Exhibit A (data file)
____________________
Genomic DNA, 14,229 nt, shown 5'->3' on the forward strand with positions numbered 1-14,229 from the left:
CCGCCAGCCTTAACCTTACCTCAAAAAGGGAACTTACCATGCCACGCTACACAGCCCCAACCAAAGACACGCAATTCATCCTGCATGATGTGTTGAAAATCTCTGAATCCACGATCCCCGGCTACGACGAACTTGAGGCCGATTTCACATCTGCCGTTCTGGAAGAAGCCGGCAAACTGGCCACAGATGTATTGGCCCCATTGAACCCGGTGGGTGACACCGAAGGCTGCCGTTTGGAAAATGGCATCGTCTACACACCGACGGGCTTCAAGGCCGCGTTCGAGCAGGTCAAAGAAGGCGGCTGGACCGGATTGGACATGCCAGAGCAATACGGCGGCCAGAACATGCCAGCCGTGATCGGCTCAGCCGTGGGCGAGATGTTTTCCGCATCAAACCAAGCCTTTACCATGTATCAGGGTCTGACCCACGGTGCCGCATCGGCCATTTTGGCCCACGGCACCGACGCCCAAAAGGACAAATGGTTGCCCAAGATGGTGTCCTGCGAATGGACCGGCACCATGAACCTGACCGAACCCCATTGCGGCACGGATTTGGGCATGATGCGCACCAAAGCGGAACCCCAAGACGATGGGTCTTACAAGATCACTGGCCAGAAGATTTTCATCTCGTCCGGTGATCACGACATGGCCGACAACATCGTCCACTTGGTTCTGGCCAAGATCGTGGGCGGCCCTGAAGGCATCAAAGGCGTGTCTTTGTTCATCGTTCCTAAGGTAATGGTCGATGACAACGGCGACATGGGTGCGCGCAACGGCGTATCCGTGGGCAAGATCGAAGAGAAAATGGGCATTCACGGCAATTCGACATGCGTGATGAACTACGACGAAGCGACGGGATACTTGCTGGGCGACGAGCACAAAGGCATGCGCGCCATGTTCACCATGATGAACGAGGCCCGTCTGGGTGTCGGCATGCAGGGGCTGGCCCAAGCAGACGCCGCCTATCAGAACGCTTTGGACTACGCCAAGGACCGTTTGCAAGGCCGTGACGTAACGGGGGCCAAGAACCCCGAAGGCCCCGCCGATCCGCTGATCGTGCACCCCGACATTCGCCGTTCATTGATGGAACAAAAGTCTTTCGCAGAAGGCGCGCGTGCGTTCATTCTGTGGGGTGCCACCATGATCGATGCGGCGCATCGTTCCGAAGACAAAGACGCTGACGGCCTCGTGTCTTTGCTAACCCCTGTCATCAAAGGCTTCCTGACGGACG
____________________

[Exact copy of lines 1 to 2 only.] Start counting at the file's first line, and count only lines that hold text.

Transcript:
Genomic DNA, 14,229 nt, shown 5'->3' on the forward strand with positions numbered 1-14,229 from the left:
CCGCCAGCCTTAACCTTACCTCAAAAAGGGAACTTACCATGCCACGCTACACAGCCCCAACCAAAGACACGCAATTCATCCTGCATGATGTGTTGAAAATCTCTGAATCCACGATCCCCGGCTACGACGAACTTGAGGCCGATTTCACATCTGCCGTTCTGGAAGAAGCCGGCAAACTGGCCACAGATGTATTGGCCCCATTGAACCCGGTGGGTGACACCGAAGGCTGCCGTTTGGAAAATGGCATCGTCTACACACCGACGGGCTTCAAGGCCGCGTTCGAGCAGGTCAAAGAAGGCGGCTGGACCGGATTGGACATGCCAGAGCAATACGGCGGCCAGAACATGCCAGCCGTGATCGGCTCAGCCGTGGGCGAGATGTTTTCCGCATCAAACCAAGCCTTTACCATGTATCAGGGTCTGACCCACGGTGCCGCATCGGCCATTTTGGCCCACGGCACCGACGCCCAAAAGGACAAATGGTTGCCCAAGATGGTGTCCTGCGAATGGACCGGCACCATGAACCTGACCGAACCCCATTGCGGCACGGATTTGGGCATGATGCGCACCAAAGCGGAACCCCAAGACGATGGGTCTTACAAGATCACTGGCCAGAAGATTTTCATCTCGTCCGGTGATCACGACATGGCCGACAACATCGTCCACTTGGTTCTGGCCAAGATCGTGGGCGGCCCTGAAGGCATCAAAGGCGTGTCTTTGTTCATCGTTCCTAAGGTAATGGTCGATGACAACGGCGACATGGGTGCGCGCAACGGCGTATCCGTGGGCAAGATCGAAGAGAAAATGGGCATTCACGGCAATTCGACATGCGTGATGAACTACGACGAAGCGACGGGATACTTGCTGGGCGACGAGCACAAAGGCATGCGCGCCATGTTCACCATGATGAACGAGGCCCGTCTGGGTGTCGGCATGCAGGGGCTGGCCCAAGCAGACGCCGCCTATCAGAACGCTTTGGACTACGCCAAGGACCGTTTGCAAGGCCGTGACGTAACGGGGGCCAAGAACCCCGAAGGCCCCGCCGATCCGCTGATCGTGCACCCCGACATTCGCCGTTCATTGATGGAACAAAAGTCTTTCGCAGAAGGCGCGCGTGCGTTCATTCTGTGGGGTGCCACCATGATCGATGCGGCGCATCGTTCCGAAGACAAAGACGCTGACGGCCTCGTGTCTTTGCTAACCCCTGTCATCAAAGGCTTCCTGACGGACG